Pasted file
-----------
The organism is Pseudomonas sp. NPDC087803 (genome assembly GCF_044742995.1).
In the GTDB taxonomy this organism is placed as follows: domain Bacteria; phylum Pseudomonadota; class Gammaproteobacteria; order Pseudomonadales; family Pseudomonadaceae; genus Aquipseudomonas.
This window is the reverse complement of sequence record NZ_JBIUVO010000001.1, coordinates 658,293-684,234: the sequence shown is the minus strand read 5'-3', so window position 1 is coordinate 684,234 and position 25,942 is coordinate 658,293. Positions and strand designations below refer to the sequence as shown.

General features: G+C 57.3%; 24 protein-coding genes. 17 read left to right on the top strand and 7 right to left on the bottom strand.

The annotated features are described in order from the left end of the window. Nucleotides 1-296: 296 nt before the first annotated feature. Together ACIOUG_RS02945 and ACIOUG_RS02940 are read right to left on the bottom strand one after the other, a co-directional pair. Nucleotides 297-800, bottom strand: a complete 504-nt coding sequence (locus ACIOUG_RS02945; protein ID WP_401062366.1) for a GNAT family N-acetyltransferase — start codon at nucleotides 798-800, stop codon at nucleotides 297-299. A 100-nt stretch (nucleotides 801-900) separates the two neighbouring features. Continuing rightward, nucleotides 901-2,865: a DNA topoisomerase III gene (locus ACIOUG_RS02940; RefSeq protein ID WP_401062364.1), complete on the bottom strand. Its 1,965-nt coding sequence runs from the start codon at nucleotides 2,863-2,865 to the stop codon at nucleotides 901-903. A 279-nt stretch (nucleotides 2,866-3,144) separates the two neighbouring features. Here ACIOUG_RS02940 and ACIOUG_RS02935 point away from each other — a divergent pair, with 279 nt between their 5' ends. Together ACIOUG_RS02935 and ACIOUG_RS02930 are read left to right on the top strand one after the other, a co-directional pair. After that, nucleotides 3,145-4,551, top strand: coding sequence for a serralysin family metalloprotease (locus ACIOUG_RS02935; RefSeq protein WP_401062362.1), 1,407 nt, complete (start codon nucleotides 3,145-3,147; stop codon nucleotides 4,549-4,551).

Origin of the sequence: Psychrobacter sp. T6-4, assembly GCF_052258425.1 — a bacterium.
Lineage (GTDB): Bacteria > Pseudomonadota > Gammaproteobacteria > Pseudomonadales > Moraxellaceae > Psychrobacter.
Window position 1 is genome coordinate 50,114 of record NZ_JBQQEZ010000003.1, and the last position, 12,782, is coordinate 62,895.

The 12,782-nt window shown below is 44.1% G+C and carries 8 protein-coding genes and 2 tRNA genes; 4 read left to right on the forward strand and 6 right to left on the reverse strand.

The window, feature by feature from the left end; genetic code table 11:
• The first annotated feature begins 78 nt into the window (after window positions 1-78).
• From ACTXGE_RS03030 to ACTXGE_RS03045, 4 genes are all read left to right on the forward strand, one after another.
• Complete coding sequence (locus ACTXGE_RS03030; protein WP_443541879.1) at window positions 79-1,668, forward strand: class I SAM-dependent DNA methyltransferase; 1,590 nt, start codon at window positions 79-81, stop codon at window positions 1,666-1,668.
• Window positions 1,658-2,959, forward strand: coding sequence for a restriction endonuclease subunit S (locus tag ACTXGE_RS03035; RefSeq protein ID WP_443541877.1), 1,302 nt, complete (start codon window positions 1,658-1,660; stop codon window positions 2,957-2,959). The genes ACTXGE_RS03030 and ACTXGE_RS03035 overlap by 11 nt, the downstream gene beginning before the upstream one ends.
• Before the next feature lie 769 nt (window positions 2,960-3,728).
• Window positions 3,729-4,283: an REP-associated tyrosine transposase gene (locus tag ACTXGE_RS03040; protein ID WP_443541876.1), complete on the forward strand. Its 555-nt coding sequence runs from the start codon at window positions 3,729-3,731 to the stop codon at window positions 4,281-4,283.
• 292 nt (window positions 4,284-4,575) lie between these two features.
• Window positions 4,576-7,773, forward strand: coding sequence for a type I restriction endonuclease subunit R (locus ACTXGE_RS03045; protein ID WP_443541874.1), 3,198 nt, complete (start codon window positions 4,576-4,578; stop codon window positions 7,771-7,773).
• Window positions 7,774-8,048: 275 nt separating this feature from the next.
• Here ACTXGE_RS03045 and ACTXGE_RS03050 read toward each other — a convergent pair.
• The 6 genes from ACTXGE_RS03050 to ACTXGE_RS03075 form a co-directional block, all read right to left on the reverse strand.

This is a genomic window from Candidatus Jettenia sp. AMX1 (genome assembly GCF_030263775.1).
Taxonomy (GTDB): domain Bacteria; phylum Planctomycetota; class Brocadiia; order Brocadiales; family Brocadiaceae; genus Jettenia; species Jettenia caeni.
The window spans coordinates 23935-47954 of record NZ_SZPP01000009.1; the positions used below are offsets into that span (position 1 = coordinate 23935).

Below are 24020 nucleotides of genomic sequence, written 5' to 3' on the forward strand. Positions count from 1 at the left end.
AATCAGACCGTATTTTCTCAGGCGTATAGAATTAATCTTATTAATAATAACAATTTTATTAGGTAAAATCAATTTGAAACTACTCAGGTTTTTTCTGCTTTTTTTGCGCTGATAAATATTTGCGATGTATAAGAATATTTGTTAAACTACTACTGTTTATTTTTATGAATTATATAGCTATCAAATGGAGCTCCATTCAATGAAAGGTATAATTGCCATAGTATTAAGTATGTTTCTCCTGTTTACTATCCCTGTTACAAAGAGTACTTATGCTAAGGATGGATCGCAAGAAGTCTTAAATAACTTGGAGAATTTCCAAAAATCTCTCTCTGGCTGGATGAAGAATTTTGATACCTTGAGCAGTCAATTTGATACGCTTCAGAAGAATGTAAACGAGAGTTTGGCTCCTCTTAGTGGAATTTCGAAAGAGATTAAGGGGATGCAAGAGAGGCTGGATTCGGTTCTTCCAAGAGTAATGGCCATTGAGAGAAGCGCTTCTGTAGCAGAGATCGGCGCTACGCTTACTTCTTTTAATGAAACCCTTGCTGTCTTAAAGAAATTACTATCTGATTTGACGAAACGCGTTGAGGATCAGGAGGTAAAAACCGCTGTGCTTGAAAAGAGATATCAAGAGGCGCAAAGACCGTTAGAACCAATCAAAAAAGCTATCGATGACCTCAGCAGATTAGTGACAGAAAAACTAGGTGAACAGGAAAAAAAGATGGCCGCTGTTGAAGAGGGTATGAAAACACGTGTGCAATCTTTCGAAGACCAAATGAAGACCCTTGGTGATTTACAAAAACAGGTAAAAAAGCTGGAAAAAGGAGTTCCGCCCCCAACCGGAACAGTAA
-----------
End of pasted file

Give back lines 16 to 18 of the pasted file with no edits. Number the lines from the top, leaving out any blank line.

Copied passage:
• Window positions 3,729-4,283: an REP-associated tyrosine transposase gene (locus tag ACTXGE_RS03040; protein ID WP_443541876.1), complete on the forward strand. Its 555-nt coding sequence runs from the start codon at window positions 3,729-3,731 to the stop codon at window positions 4,281-4,283.
• 292 nt (window positions 4,284-4,575) lie between these two features.
• Window positions 4,576-7,773, forward strand: coding sequence for a type I restriction endonuclease subunit R (locus ACTXGE_RS03045; protein ID WP_443541874.1), 3,198 nt, complete (start codon window positions 4,576-4,578; stop codon window positions 7,771-7,773).